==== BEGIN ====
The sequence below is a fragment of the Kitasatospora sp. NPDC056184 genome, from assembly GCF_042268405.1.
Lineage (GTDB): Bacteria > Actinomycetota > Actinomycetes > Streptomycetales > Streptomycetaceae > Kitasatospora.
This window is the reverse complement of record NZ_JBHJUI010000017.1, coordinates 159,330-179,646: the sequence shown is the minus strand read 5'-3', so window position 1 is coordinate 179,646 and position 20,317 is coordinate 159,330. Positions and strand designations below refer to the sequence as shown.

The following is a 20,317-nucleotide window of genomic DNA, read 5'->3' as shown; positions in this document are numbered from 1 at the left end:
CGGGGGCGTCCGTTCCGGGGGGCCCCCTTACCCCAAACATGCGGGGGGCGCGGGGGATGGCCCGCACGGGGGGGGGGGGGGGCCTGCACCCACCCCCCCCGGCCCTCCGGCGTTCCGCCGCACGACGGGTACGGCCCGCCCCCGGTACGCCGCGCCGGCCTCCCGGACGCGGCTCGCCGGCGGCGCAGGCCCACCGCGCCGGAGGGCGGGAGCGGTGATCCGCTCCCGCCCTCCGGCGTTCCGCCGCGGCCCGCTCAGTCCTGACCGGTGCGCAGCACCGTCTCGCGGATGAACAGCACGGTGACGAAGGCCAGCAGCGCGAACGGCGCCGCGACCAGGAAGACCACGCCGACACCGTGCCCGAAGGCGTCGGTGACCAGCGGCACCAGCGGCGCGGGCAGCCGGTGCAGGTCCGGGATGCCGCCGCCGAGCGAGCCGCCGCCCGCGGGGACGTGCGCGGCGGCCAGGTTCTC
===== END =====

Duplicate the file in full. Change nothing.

The sequence below is a fragment of the Kitasatospora sp. NPDC056184 genome, from assembly GCF_042268405.1.
Lineage (GTDB): Bacteria > Actinomycetota > Actinomycetes > Streptomycetales > Streptomycetaceae > Kitasatospora.
This window is the reverse complement of record NZ_JBHJUI010000017.1, coordinates 159,330-179,646: the sequence shown is the minus strand read 5'-3', so window position 1 is coordinate 179,646 and position 20,317 is coordinate 159,330. Positions and strand designations below refer to the sequence as shown.

The following is a 20,317-nucleotide window of genomic DNA, read 5'->3' as shown; positions in this document are numbered from 1 at the left end:
CGGGGGCGTCCGTTCCGGGGGGCCCCCTTACCCCAAACATGCGGGGGGCGCGGGGGATGGCCCGCACGGGGGGGGGGGGGGGCCTGCACCCACCCCCCCCGGCCCTCCGGCGTTCCGCCGCACGACGGGTACGGCCCGCCCCCGGTACGCCGCGCCGGCCTCCCGGACGCGGCTCGCCGGCGGCGCAGGCCCACCGCGCCGGAGGGCGGGAGCGGTGATCCGCTCCCGCCCTCCGGCGTTCCGCCGCGGCCCGCTCAGTCCTGACCGGTGCGCAGCACCGTCTCGCGGATGAACAGCACGGTGACGAAGGCCAGCAGCGCGAACGGCGCCGCGACCAGGAAGACCACGCCGACACCGTGCCCGAAGGCGTCGGTGACCAGCGGCACCAGCGGCGCGGGCAGCCGGTGCAGGTCCGGGATGCCGCCGCCGAGCGAGCCGCCGCCCGCGGGGACGTGCGCGGCGGCCAGGTTCTC